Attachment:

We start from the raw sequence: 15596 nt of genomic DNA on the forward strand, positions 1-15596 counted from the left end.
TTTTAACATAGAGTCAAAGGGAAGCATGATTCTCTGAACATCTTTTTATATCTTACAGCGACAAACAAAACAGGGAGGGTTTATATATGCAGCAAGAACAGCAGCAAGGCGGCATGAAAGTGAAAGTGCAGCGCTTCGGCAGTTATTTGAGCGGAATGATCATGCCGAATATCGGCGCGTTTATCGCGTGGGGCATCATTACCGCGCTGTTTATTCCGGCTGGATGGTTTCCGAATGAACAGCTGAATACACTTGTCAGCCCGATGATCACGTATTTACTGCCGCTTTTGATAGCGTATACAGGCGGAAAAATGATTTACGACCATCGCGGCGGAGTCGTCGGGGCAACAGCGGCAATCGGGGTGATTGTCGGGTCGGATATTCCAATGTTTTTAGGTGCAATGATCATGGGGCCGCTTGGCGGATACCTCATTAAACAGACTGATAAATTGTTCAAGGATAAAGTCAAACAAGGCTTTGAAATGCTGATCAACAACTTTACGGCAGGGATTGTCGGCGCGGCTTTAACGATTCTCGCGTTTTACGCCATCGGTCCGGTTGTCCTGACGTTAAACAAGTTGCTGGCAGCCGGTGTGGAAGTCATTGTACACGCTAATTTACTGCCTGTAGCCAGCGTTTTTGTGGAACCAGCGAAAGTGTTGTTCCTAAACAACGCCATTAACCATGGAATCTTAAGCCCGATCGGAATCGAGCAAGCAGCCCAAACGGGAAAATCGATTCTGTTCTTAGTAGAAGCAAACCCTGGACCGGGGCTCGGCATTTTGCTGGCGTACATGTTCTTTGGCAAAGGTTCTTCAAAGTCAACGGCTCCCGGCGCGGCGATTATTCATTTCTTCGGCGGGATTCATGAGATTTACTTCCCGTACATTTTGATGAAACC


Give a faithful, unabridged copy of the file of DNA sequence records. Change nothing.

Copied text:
We start from the raw sequence: 15596 nt of genomic DNA on the forward strand, positions 1-15596 counted from the left end.
TTTTAACATAGAGTCAAAGGGAAGCATGATTCTCTGAACATCTTTTTATATCTTACAGCGACAAACAAAACAGGGAGGGTTTATATATGCAGCAAGAACAGCAGCAAGGCGGCATGAAAGTGAAAGTGCAGCGCTTCGGCAGTTATTTGAGCGGAATGATCATGCCGAATATCGGCGCGTTTATCGCGTGGGGCATCATTACCGCGCTGTTTATTCCGGCTGGATGGTTTCCGAATGAACAGCTGAATACACTTGTCAGCCCGATGATCACGTATTTACTGCCGCTTTTGATAGCGTATACAGGCGGAAAAATGATTTACGACCATCGCGGCGGAGTCGTCGGGGCAACAGCGGCAATCGGGGTGATTGTCGGGTCGGATATTCCAATGTTTTTAGGTGCAATGATCATGGGGCCGCTTGGCGGATACCTCATTAAACAGACTGATAAATTGTTCAAGGATAAAGTCAAACAAGGCTTTGAAATGCTGATCAACAACTTTACGGCAGGGATTGTCGGCGCGGCTTTAACGATTCTCGCGTTTTACGCCATCGGTCCGGTTGTCCTGACGTTAAACAAGTTGCTGGCAGCCGGTGTGGAAGTCATTGTACACGCTAATTTACTGCCTGTAGCCAGCGTTTTTGTGGAACCAGCGAAAGTGTTGTTCCTAAACAACGCCATTAACCATGGAATCTTAAGCCCGATCGGAATCGAGCAAGCAGCCCAAACGGGAAAATCGATTCTGTTCTTAGTAGAAGCAAACCCTGGACCGGGGCTCGGCATTTTGCTGGCGTACATGTTCTTTGGCAAAGGTTCTTCAAAGTCAACGGCTCCCGGCGCGGCGATTATTCATTTCTTCGGCGGGATTCATGAGATTTACTTCCCGTACATTTTGATGAAACC